A Presidential Presentation Paradox

Friday, January 27th, 2012 by Simon Morton

There has been some controversy surrounding Barrack Obama’s decision to include a PowerPoint presentation in the enhanced version of his annual State Of The Union address.

Opinions on the success of this new approach vary wildly but there are a few key themes that are recurring in online forums.

Everybody loved the PacMan slide but not everyone can remember exactly what it was illustrating. Was the retro feel intentional? And should the PowerPoint really have been included at all?

Whatever your point of view on these ‘hot topics’, the gang here at Eyeful would like to formally thank the President of the United States for ably demonstrating The Presentation Paradox.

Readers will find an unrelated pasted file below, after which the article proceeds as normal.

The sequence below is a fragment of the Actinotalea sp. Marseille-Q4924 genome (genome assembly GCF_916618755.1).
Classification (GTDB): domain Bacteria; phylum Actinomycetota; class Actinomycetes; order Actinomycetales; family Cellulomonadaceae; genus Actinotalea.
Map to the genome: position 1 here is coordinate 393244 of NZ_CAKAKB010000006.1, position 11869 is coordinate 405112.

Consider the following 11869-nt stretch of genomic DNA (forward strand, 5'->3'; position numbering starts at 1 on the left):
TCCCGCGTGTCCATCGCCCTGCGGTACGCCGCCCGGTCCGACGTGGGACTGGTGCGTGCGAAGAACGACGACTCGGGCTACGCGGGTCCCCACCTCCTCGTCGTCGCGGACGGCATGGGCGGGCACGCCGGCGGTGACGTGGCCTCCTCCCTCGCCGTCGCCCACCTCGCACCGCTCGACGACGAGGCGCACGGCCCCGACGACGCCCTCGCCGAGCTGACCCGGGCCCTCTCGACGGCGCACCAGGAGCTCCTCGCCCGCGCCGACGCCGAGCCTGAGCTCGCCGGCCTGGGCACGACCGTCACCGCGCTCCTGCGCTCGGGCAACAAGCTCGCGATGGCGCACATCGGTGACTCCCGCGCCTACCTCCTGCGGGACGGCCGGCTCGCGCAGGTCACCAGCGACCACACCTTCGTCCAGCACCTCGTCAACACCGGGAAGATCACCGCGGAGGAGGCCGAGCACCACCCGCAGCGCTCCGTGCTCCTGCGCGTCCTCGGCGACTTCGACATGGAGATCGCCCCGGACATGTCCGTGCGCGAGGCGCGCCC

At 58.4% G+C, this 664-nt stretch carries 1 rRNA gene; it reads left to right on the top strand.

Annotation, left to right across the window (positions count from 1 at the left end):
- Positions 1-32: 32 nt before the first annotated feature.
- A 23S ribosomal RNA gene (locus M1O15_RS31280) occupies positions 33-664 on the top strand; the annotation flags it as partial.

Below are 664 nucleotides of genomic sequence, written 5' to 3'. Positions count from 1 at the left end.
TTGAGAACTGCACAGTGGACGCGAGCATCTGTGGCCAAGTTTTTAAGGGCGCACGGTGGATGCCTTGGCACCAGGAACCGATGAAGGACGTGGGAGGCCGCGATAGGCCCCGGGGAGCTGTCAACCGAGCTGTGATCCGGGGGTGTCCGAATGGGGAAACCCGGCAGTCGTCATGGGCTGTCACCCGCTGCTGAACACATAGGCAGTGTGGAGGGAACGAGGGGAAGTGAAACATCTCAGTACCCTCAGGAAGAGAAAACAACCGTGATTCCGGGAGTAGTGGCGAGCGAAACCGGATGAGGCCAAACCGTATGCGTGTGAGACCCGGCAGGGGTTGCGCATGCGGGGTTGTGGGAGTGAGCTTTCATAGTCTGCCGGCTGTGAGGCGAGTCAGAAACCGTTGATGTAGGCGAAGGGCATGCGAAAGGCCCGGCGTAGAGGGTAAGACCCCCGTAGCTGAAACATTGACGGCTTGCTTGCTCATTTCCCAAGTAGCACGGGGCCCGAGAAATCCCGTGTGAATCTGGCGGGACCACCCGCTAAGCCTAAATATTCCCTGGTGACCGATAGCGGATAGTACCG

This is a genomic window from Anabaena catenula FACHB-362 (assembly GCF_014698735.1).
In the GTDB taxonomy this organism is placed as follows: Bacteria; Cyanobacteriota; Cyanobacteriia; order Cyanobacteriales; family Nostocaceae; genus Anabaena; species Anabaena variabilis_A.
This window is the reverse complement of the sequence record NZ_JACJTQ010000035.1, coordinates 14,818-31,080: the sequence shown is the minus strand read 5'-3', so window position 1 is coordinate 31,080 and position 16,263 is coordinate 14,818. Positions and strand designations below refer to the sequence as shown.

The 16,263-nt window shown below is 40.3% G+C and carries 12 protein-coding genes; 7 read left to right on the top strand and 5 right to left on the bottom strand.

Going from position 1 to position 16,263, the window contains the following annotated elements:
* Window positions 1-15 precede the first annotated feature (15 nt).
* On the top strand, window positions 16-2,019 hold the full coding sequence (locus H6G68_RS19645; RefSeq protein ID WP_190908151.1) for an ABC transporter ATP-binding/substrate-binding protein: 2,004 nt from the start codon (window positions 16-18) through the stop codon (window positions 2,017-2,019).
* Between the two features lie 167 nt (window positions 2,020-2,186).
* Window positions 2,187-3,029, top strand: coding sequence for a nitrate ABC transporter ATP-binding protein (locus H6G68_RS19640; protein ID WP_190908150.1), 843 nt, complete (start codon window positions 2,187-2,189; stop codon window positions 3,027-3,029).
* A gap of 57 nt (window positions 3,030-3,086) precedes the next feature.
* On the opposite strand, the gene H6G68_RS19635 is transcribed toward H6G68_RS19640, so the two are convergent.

The Presentation Paradox occurs when the majority of the available resource has been exhausted before the actual presentation is even considered. In this case, the available time and money was apparently spent on the team of advisors and speech writers who worked with Obama to prepare the content.

The end result is that the visual presentation designer  is left to make the best of what was left.  In short, it all feels a little rushed and not quite up to the job…

Also, not content with helping us illustrate The Presentation Paradox, the whole shebang is also in danger of falling into another presenting pitfall – the enhanced presentation version ran the risk of being overshadowed by the presentation design (or lack thereof)! Heresy!

So President Obama, for services in demonstrating how important thinking visually throughout the entire presentation process is, we salute you!

 

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